Organizations that normally help students with college at school have shifted to helping students with those choices online. And like teachers, they’re also relying on calling and texting because some students lack a stable internet connection at home or are sharing devices with their family members.
OneGoal, which works inside high schools in six locations across the country, is moving as much of its curriculum as possible to Google Classroom. iMentor, which pairs high schoolers with mentors over several years, is turning its summer program that prepares students for life on a college campus into a virtual experience. And Torres, of College Possible, said her college coaches, who had experience working remotely, have been training her organization’s high school coaches to connect with disengaged students over the phone.
But one of the biggest concerns these advocates have is that programs that help first-generation students develop a sense of belonging — such as summer bridge programs and college orientations — may not happen in person.
As a result, some organizations are trying to rapidly deploy new programs aimed at making sure graduating seniors who want to attend college actually get there in the fall.
In central Texas, for example, the nonprofit E3 Alliance is working with several partners to launch an online platform that would pair a “volunteer army” with 2,000 graduating seniors from Austin and two other nearby school districts.
“When this pandemic hit we were very, very concerned … that we’re going to see a huge drop in students who are prepared for and successfully transition into college,” said Susan Dawson, E3’s president and executive director, who is trying to put together $700,000 for the effort. “We knew the need was already recognized. It’s an emergency now.”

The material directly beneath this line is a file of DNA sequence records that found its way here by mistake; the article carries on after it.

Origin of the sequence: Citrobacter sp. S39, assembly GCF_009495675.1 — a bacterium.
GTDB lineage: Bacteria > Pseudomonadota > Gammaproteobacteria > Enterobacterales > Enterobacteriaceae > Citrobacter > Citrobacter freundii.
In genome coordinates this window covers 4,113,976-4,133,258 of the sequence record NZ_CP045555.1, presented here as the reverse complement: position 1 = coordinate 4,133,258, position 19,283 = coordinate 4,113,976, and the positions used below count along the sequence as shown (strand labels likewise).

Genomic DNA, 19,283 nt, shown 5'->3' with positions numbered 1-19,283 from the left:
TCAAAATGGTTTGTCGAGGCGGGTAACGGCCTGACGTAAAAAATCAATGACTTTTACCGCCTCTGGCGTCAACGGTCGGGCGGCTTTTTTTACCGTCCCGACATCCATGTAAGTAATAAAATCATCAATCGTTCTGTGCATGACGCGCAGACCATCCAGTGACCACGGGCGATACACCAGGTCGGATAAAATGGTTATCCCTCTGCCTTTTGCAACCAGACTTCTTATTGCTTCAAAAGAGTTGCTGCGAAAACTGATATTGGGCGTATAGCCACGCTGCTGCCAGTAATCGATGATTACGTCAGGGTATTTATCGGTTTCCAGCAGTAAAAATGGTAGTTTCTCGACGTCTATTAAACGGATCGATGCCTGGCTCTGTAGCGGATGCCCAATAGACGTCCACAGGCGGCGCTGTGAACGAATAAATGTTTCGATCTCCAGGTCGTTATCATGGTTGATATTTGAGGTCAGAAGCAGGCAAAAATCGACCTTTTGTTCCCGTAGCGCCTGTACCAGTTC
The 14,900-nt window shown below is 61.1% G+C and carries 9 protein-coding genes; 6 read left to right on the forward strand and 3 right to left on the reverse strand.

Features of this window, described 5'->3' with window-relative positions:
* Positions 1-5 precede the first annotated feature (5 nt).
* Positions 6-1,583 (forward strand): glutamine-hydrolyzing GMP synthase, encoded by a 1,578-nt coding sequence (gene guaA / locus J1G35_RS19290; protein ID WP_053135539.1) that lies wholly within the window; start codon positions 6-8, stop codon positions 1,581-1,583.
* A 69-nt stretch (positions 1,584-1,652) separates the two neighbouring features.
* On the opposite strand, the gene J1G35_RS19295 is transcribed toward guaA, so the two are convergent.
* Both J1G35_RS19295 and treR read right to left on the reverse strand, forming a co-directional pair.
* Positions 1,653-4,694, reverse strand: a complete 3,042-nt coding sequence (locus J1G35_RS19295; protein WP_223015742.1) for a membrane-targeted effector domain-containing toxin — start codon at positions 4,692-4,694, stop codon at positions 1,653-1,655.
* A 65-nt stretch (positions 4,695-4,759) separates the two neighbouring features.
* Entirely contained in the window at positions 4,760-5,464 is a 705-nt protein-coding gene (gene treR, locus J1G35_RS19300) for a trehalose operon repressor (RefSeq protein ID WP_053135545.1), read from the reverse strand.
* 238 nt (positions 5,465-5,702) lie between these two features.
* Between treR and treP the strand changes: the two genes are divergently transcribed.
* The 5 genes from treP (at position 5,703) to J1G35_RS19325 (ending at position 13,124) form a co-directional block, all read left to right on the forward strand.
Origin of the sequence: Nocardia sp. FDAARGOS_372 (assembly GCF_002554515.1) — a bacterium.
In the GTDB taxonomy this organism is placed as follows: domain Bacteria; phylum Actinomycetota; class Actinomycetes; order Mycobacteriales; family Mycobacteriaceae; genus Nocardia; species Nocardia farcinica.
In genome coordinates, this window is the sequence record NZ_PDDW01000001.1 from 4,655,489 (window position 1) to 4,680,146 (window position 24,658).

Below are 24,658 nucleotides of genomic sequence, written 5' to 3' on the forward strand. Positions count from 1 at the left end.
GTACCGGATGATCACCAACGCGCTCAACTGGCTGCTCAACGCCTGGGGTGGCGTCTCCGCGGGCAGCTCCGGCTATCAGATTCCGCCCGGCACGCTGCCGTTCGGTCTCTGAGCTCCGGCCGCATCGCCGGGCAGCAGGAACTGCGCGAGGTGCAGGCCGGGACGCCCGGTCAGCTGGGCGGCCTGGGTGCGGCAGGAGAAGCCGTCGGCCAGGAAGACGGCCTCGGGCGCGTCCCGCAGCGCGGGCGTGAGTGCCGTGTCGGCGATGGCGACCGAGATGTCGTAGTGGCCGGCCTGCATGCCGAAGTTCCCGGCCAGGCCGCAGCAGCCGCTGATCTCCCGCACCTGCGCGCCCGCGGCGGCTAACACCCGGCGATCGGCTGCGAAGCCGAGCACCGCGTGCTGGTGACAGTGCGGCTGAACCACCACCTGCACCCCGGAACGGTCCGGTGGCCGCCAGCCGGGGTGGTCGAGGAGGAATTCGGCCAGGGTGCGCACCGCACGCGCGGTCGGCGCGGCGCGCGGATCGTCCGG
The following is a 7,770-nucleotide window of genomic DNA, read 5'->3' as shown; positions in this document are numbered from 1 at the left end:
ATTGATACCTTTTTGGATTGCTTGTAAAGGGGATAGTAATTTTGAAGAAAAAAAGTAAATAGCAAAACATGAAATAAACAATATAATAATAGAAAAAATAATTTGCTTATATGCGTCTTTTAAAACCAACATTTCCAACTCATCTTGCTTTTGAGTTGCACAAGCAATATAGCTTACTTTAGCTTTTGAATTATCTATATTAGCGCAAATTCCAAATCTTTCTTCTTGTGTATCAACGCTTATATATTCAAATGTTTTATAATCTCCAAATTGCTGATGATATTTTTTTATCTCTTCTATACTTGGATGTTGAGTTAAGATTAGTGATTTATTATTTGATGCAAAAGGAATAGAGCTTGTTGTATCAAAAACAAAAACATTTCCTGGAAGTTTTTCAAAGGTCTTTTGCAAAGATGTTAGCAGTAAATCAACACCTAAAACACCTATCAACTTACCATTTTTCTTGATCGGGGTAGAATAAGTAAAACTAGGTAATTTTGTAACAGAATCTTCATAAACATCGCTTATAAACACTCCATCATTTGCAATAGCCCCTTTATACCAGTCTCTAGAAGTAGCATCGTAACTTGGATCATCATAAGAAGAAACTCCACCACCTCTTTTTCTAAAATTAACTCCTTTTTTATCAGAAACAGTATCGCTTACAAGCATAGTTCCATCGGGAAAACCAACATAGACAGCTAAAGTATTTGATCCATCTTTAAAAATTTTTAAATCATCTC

Ben Castleman, an associate professor at the University of Virginia, has extensively studied what prevents students from matriculating at college. He says more intensive, in-person college advising is often what makes the difference for low-income students.
“That would be my strongest advice: Use Zoom, use other interactive technologies to provide students the closest approximation to in-person, personalized advising that we can to help them through this really challenging time,” Castleman said.
That could mean paying high school counselors to stay in their roles over the summer. Colleges can help too, Castleman said, by taking extra steps to link faculty, alumni, and prospective or incoming students. That could be through virtual tours of dorms and other campus spaces, or showing students what it would be like to take a college class online in the event campuses are still closed.
For now, many college-access programs are helping students stay on track virtually.
Shelby Acton, an 18-year-old high school senior in southeastern Kentucky, recently joined an online meeting with about 15 students and her counselor, Pamela Cate, whose work is part of Partners for Education, a program housed at Berea College that supports high school students across Appalachia.